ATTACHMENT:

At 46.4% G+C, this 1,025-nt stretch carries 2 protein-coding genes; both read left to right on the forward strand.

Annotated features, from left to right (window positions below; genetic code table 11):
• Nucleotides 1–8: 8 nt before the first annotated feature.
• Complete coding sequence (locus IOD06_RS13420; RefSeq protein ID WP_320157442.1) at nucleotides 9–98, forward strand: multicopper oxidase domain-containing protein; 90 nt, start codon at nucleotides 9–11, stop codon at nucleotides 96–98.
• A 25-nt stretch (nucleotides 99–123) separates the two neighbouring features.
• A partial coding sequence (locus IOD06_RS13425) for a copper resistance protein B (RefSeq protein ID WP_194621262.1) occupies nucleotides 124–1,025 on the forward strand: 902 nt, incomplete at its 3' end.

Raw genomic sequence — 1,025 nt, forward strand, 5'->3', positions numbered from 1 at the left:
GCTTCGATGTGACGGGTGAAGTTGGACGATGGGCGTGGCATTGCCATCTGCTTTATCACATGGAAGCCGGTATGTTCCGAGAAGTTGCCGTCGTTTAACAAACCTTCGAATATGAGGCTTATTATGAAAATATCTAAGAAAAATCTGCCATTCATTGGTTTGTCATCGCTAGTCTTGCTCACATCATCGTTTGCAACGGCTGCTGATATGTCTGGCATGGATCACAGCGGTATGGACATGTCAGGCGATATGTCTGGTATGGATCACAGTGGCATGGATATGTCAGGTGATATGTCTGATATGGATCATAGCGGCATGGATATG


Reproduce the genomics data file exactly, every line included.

At 46.4% G+C, this 1,025-nt stretch carries 2 protein-coding genes; both read left to right on the forward strand.

Annotated features, from left to right (window positions below; genetic code table 11):
• Nucleotides 1–8: 8 nt before the first annotated feature.
• Complete coding sequence (locus IOD06_RS13420; RefSeq protein ID WP_320157442.1) at nucleotides 9–98, forward strand: multicopper oxidase domain-containing protein; 90 nt, start codon at nucleotides 9–11, stop codon at nucleotides 96–98.
• A 25-nt stretch (nucleotides 99–123) separates the two neighbouring features.
• A partial coding sequence (locus IOD06_RS13425) for a copper resistance protein B (RefSeq protein ID WP_194621262.1) occupies nucleotides 124–1,025 on the forward strand: 902 nt, incomplete at its 3' end.

Raw genomic sequence — 1,025 nt, forward strand, 5'->3', positions numbered from 1 at the left:
GCTTCGATGTGACGGGTGAAGTTGGACGATGGGCGTGGCATTGCCATCTGCTTTATCACATGGAAGCCGGTATGTTCCGAGAAGTTGCCGTCGTTTAACAAACCTTCGAATATGAGGCTTATTATGAAAATATCTAAGAAAAATCTGCCATTCATTGGTTTGTCATCGCTAGTCTTGCTCACATCATCGTTTGCAACGGCTGCTGATATGTCTGGCATGGATCACAGCGGTATGGACATGTCAGGCGATATGTCTGGTATGGATCACAGTGGCATGGATATGTCAGGTGATATGTCTGATATGGATCATAGCGGCATGGATATG